Projections and Paces – Angels

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This is the first of a series of blogs just taking a quick glance at
how my preseason projections are shaping up. This isn’t a serious
review — that will come after the season — so I’m just looking at a
few hitters from each team and ignoring pitchers and injured players
for now.

Mike Napoli
2008: .273/.374/.586, 20 HR, 39 R, 49 RBI, 7 SB in 227 AB
Proj : .242/.349/.463, 18 HR, 53 R, 52 RBI, 5 SB in 322 AB
Pace: .269/.350/.481, 21 HR, 55 R, 60 RBI, 5 SB in 408 AB

Napoli’s average is undergoing a correction now. He was as high as
.343 on May 8 and .327 on May 18, but his strikeout rate has been on
the way up since then. I expect his average to go lower still.

Torii Hunter
2008: .278/.344/.466, 21 HR, 85 R, 78 RBI, 19 SB in 551 AB
Proj : .270/.333/.465, 23 HR, 82 R, 91 RBI, 17 SB in 551 AB
Pace: .319/.397/.616, 42 HR, 118 R, 133 RBI, 29 SB in 564 AB

Career season would scarcely begin to describe it. All of those
numbers, with the exception of at-bats, would be career highs. His
current bests are a .289 average, 31 HR, 94 R, 107 RBI and 23 SB.

Bobby Abreu
2008: .296/.371/.471, 20 HR, 100 R, 100 RBI, 22 SB in 609 AB
Proj : .291/.380/.451, 17 HR, 99 R, 89 RBI, 25 SB in 594 AB
Pace: .297/.394/.421, 8 HR, 71 R, 84 RBI, 39 SB in 546 AB

With two homers and five doubles in June, the power finally seems to
be coming back. Too bad the steals have disappeared. He’s 0-for-1 this
month after going 15-for-15 in April and May.

Kendry Morales
2008: .213/.273/.393, 3 HR, 7 R, 8 RBI, 0 SB in 61 AB
Proj : .291/.332/.450, 17 HR, 73 R, 85 RBI, 1 SB in 529 AB
Pace: .271/.322/.495, 26 HR, 73 R, 89 RBI, 0 SB in 570 AB

Morales is showing better power than anticipated, but his struggles
against left-handers have hindered his average. He’s batting .186 with
no homers in 43 at-bats against southpaws.

Chone Figgins
2008: .276/.367/.318, 1 HR, 72 R, 22 RBI, 34 SB in 453 AB
Proj : .282/.354/.358, 4 HR, 90 R, 47 RBI, 43 SB in 561 AB
Pace: .324/.399/.411, 3 HR, 123 R, 47 RBI, 57 SB in 630 AB

Figgins wasn’t any good in April and he was still hitting in the
.240s into mid-May, so we’re a long way from knowing how this will turn
out. If the last couple of years are any indication, injuries will be a
factor at some point.

Juan Rivera
2008: .246/.282/.438, 12 HR, 31 R, 45 RBI, 1 SB in 256 AB
Proj : .280/.327/.476, 21 HR, 67 R, 83 RBI, 2 SB in 496 AB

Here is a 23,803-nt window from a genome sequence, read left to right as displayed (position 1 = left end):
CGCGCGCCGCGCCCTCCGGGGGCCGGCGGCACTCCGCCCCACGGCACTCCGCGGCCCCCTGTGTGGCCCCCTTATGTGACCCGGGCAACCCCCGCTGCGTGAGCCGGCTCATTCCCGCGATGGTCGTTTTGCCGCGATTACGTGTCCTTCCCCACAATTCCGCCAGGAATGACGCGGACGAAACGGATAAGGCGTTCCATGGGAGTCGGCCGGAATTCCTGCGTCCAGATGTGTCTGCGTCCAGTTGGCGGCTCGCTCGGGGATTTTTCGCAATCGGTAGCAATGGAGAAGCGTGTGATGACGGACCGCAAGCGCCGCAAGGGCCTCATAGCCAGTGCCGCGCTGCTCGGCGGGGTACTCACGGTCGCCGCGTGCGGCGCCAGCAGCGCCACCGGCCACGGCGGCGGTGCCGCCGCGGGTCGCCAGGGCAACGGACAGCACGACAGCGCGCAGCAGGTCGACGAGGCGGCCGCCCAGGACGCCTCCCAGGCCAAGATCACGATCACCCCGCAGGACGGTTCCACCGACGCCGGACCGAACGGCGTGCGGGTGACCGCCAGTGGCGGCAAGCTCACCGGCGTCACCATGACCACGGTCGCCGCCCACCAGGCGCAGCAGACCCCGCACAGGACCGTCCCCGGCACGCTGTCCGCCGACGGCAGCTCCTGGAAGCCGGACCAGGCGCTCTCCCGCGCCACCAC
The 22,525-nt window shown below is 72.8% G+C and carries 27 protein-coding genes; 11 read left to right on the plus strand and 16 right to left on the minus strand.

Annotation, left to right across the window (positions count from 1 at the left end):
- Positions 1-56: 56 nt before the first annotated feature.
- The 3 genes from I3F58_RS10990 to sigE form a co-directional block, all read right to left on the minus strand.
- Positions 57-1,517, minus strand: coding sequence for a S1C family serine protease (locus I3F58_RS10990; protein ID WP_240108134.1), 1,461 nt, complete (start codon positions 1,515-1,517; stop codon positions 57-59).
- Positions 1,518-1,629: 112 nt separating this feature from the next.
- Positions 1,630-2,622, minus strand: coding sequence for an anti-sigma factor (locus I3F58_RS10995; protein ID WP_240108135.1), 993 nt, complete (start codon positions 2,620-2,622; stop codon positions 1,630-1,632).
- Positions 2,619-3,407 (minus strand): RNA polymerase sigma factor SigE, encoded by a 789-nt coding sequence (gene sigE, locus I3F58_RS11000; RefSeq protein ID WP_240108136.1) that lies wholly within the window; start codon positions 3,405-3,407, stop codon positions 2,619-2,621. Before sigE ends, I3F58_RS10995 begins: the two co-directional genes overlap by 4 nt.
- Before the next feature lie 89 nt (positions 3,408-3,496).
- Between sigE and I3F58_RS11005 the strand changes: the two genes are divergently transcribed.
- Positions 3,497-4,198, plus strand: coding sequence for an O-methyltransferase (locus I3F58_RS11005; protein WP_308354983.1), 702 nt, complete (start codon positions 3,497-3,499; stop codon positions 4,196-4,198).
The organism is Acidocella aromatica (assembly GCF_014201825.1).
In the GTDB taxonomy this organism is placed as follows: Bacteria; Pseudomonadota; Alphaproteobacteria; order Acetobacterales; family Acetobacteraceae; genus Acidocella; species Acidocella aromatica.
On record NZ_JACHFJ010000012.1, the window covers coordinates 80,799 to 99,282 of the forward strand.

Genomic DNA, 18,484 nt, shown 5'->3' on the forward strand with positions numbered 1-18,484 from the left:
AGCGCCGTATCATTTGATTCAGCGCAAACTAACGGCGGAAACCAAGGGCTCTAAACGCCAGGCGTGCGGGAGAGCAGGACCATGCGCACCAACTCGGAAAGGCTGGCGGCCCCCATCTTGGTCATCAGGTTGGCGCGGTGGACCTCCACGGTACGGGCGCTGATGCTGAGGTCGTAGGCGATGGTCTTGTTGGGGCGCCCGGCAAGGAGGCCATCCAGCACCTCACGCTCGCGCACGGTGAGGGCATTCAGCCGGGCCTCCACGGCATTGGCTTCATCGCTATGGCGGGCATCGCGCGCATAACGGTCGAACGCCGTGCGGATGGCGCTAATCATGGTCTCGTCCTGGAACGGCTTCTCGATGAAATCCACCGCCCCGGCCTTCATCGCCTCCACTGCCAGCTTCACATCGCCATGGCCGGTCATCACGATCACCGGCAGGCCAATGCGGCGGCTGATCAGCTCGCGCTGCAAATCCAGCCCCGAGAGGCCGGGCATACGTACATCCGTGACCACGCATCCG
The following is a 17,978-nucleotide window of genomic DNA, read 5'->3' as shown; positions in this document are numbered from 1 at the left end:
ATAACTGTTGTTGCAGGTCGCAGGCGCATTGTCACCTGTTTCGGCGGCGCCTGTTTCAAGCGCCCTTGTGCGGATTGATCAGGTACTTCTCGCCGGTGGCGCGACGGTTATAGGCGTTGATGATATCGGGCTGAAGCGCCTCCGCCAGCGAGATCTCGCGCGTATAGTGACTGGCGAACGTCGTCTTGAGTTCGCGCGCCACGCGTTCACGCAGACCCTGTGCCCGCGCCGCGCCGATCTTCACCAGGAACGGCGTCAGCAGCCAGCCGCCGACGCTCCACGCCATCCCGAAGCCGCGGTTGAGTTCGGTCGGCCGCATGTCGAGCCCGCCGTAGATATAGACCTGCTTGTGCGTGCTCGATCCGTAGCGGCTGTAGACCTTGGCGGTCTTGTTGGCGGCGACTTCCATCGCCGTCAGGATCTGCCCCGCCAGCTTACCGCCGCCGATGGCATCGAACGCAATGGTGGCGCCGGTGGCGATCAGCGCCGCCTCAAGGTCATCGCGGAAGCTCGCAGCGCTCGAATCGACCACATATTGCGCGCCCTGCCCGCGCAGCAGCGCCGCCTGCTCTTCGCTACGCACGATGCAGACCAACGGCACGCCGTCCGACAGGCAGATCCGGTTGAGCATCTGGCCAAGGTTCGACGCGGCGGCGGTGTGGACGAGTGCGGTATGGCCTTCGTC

Pace: .315/.353/.507, 24 HR, 55 R, 84 RBI, 0 SB in 530 AB

Rivera, likewise, has been red hot for a month. Even so, he’s on
pace for just 55 runs scored and 84 RBI and it’s not like he’s going to
keep hitting .315. 24 homers is realistic.

James Paxton will “nerd out big-time” to stay healthy next year

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To the surprise of, well, very few, the Mariners didn’t make the cut for the postseason this year. While they threw their hats in the ring for a wild card berth, their pitching staff just couldn’t stay healthy, from the handful of pitchers who contracted season-ending injuries in spring training to Felix Hernandez‘s shoulder bursitis to structural damage in Hisashi Iwakuma‘s right shoulder. Left-hander James Paxton missed 79 days with a lingering head cold, strained left forearm and pectoral strain. Heading into the 2018 season, the lefty told MLB.com’s Greg Johns that he plans to “nerd out big-time” in order to prepare for a healthy, consistent run with the club.

So far, Johns reports, that entails a new diet and workout program, hot yoga sessions and blood testing. “I just think there’s more I can do,” Paxton said. “I haven’t done the blood testing before. Finding out if there’s something I don’t know about myself. It’s just about learning and trying to find what works for me.”

When healthy, the 28-year-old southpaw was lights-out for the Mariners. He helped stabilize the front end of the rotation with a 12-5 record in 24 starts and supplemented his efforts with a 2.98 ERA, 2.4 BB/9 and 10.3 SO/9 through 136 innings. Despite taking multiple trips to the disabled list, he built up 4.6 fWAR — the most wins above replacement he’s compiled in any season of his career to date. Had he not been felled by a pectoral injury in mid-August — one that came with a five-week trip to the disabled list — the club might have been been able to make a bigger push for the playoffs.

Of course, even if Paxton manages to stay healthy next season, the Mariners still have the rest of the rotation to worry about. They cycled through 17 starters in 2017 and tied the 2014 Rangers with 40 total pitchers over the course of the season. Per GM Jerry Dipoto, their top four starters (Paxton, Hernandez, Iwakuma, and Tommy John candidate Drew Smyly) only contributed 17% of total innings pitched, just a tad below the 40% average. Finding adequate big league arms and compensating for injured aces (both current and former) will be tough. Still, getting a healthy, dominant Paxton back on the mound for 30+ starts would be a huge get for the team — whether or not the postseason is in their future next year.